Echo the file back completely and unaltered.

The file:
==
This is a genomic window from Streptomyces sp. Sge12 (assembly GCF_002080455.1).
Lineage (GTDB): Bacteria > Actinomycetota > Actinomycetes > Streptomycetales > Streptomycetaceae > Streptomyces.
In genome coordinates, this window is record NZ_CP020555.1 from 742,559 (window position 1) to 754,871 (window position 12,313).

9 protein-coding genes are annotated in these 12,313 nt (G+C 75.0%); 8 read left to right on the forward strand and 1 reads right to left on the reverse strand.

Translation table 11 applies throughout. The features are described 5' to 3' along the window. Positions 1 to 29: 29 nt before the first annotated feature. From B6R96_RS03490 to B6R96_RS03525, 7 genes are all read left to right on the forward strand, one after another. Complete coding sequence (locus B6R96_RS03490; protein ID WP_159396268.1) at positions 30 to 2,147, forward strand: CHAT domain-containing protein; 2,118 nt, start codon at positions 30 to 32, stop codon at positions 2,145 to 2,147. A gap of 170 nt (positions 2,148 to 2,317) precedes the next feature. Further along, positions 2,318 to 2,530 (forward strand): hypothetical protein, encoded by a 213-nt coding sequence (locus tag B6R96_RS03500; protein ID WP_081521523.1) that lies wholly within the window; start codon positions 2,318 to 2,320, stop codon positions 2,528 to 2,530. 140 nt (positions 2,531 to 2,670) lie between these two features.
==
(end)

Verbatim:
This is a genomic window from Streptomyces sp. Sge12 (assembly GCF_002080455.1).
Lineage (GTDB): Bacteria > Actinomycetota > Actinomycetes > Streptomycetales > Streptomycetaceae > Streptomyces.
In genome coordinates, this window is record NZ_CP020555.1 from 742,559 (window position 1) to 754,871 (window position 12,313).

9 protein-coding genes are annotated in these 12,313 nt (G+C 75.0%); 8 read left to right on the forward strand and 1 reads right to left on the reverse strand.

Translation table 11 applies throughout. The features are described 5' to 3' along the window. Positions 1 to 29: 29 nt before the first annotated feature. From B6R96_RS03490 to B6R96_RS03525, 7 genes are all read left to right on the forward strand, one after another. Complete coding sequence (locus B6R96_RS03490; protein ID WP_159396268.1) at positions 30 to 2,147, forward strand: CHAT domain-containing protein; 2,118 nt, start codon at positions 30 to 32, stop codon at positions 2,145 to 2,147. A gap of 170 nt (positions 2,148 to 2,317) precedes the next feature. Further along, positions 2,318 to 2,530 (forward strand): hypothetical protein, encoded by a 213-nt coding sequence (locus tag B6R96_RS03500; protein ID WP_081521523.1) that lies wholly within the window; start codon positions 2,318 to 2,320, stop codon positions 2,528 to 2,530. 140 nt (positions 2,531 to 2,670) lie between these two features.